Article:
Research Identifies the Skills needs of South East Midlands businesses
A research report has been published for South East Midlands setting out the recommendations for delivering training that meets the needs of local employers.
The research has been commissioned as part of the Skills Support for the Workforce Programme which Serco’s Employment, Skills & Enterprise business manage in South East Midlands and which is co-financed by the Education and Skills Funding Agency (ESFA) and the European Social Fund. The ESFA commissioned Serco to conduct research to understand employers’ skills needs in South East Midlands and South East Midlands as part of the Local Enterprise Partnership’s (LEP) skills planning.
The findings of the research provided recommendations for training providers and others working in the skills environment to consider as part of their future planning for skills delivery in South East Midlands in order that it meet current employer needs.
The employer survey was launched in February 2020 – it was evident that employers were focusing upon their Covid-19 response, therefore despite the survey being open for an extended period of time, and significant promotion by intermediaries, there was limited response from employers. As a result, and due to the questionnaires being very similar and the geographic areas in close proximity, the survey results from South East Midlands employers were amalgamated with responses from employers in Northamptonshire and Hertfordshire.
The key findings are:
- The research shows substantial skills gaps in South East Midlands, particularly in digital, sales and marketing, complex analytical and job-specific skills across engineering, manufacturing, legal and contractual. Gaps most commonly cited by employers as impacting upon business growth and productivity included those in digital, technical or practical and sales and marketing.
- There is demand for upskilling and recruitment amongst employers in South East Midlands, including within the area’s priority sectors. One in five employers reported that, in the last twelve months, they had a hard to fill vacancy. The most common reason for this was perceived applicant quality – sub-optimal skills, attitude or motivation for the job. Employers predicted that in the next three to five years they would need greater numbers of staff with digital and technical / practical skills. Stakeholders envisaged growing opportunities and skills needs in manufacturing, health and social care, construction, and logistics.
- The research shows interest amongst half of South East Midlands employers in taking on an apprentice in the future. However, there are widespread reservations to overcome i.e. on candidate quality, reassuring employers who have had a poor previous experience. A sizeable minority of employers did not have a good understanding of apprenticeships. Wider stakeholders suggested employer education is required around the value of apprenticeships (in particular compared to other educational routes), and the range of sectors in which apprenticeships can now be delivered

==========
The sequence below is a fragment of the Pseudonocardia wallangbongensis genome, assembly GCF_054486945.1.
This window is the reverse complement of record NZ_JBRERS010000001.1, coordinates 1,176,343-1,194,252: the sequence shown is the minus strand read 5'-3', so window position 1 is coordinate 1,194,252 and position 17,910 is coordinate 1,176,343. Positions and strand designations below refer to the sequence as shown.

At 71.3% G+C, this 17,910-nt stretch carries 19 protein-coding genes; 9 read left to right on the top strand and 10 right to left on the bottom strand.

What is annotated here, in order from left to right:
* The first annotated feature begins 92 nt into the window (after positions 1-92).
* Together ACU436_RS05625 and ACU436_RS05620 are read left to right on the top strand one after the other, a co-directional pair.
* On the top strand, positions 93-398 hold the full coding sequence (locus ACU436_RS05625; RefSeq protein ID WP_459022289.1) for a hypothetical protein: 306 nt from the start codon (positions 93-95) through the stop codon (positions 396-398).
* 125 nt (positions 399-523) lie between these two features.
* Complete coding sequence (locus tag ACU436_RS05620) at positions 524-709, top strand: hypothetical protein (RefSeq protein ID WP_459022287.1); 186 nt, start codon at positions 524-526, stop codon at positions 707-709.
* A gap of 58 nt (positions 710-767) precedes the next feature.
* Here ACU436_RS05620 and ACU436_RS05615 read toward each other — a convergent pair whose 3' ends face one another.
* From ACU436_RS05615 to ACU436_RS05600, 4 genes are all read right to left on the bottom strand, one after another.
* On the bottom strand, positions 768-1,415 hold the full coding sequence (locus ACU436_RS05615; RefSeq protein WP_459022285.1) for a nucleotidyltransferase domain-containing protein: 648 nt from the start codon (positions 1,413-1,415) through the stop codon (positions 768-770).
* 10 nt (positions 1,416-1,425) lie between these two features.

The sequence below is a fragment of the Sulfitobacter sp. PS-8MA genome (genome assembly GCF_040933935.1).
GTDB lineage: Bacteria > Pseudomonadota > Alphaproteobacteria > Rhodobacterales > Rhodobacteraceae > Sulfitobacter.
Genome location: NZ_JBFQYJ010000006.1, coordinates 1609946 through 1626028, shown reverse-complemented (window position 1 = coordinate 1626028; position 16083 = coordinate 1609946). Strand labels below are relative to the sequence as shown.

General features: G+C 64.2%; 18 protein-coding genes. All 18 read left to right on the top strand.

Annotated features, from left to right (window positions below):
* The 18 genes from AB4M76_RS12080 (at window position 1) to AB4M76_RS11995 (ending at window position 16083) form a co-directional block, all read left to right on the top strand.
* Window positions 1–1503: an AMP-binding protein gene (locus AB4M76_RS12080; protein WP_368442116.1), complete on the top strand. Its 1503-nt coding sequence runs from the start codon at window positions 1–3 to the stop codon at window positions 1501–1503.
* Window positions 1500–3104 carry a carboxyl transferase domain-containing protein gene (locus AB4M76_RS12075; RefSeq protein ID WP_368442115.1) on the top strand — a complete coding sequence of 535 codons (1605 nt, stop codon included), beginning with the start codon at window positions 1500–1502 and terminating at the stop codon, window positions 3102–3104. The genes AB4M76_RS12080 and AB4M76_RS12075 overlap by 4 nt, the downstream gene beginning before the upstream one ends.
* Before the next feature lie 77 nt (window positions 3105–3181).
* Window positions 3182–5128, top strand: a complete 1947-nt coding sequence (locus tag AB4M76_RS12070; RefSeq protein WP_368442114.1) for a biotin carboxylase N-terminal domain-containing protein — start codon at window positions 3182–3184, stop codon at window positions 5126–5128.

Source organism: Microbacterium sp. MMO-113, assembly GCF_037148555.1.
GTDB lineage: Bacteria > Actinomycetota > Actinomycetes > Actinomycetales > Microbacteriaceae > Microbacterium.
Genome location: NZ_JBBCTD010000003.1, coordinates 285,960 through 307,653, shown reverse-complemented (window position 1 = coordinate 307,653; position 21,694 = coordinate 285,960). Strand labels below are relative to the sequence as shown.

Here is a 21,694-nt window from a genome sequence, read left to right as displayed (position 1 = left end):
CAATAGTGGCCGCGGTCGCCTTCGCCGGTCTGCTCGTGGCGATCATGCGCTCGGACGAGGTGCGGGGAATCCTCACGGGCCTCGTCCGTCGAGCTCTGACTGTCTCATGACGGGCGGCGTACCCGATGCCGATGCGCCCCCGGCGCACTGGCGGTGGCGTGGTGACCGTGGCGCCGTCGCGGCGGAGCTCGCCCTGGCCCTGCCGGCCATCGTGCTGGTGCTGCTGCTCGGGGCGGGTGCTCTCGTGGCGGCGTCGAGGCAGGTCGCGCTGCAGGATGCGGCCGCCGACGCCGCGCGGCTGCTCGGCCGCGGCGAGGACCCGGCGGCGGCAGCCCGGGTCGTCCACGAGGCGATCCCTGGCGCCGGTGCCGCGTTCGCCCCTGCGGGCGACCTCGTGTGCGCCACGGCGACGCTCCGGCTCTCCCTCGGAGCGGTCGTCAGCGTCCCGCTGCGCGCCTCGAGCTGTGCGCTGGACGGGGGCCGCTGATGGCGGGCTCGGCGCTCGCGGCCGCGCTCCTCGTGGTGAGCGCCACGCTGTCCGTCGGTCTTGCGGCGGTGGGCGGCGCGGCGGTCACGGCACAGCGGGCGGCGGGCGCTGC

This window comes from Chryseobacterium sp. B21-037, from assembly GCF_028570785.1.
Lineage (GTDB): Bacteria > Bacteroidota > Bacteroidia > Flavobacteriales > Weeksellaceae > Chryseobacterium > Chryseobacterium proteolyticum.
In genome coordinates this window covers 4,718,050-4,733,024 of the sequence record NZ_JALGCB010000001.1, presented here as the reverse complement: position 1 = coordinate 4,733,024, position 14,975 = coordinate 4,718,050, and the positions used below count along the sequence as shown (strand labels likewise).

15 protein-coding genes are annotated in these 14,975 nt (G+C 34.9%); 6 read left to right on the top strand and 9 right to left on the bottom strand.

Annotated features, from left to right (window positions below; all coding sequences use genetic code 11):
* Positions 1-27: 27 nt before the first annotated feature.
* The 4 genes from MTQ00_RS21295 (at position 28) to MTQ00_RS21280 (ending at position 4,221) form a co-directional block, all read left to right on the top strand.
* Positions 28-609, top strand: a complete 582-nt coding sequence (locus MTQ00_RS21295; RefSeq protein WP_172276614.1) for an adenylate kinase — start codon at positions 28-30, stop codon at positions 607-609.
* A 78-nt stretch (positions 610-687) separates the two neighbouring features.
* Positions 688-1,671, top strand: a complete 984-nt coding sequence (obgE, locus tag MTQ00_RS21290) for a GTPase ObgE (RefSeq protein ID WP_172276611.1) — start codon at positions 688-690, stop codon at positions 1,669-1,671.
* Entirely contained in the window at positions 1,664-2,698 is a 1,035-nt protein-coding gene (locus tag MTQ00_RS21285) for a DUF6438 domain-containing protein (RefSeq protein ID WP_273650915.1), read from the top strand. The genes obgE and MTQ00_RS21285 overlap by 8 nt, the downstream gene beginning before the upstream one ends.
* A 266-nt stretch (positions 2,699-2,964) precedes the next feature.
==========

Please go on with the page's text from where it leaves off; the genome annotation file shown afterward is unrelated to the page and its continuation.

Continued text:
- There is willingness amongst a majority of employers to invest in training for their staff that uses new technologies such as webinars, video and mobile learning, with many employers saying their staff have already engaged in training via one or more of these new technologies. Some employers had reservations around accessibility and interactivity, and whether online mechanisms are suitable for more practical types of work such as engineering or construction.
- The majority of employers across South East Midlands and Northamptonshire do not expect that they will need to implement changes- such as upskilling existing staff, dealing with staff leaving and recruiting additional staff- as a result of Brexit. Of those that do expect that they will need to implement changes, only one in four said they are fully prepared. Around one quarter of employers across South East Midlands said they were ‘not prepared at all’ regarding impending changes to employment law, identifying potential skills gaps and dealing with those skills gaps. Employers that acknowledged they were not prepared were disproportionately in the construction sector.
Finally, the research also highlighted some challenges for business support and skills organisations in engaging employers about their skills needs with the current focus of many businesses upon ‘survival’.
Rob Matts, Head of Skills Support for the Workforce said:
“This is a very important piece of research that we are pleased to have been able to deliver for the LEP on behalf of the ESFA. The findings provide first-hand insights from employers that can guide the skills sector in order it meet the training needs of the diverse business community in South East Midlands. I would like to personally thank the businesses, training providers and stakeholders that have taken time to contribute to this important piece of work."
The full report for South East Midlands can be downloaded here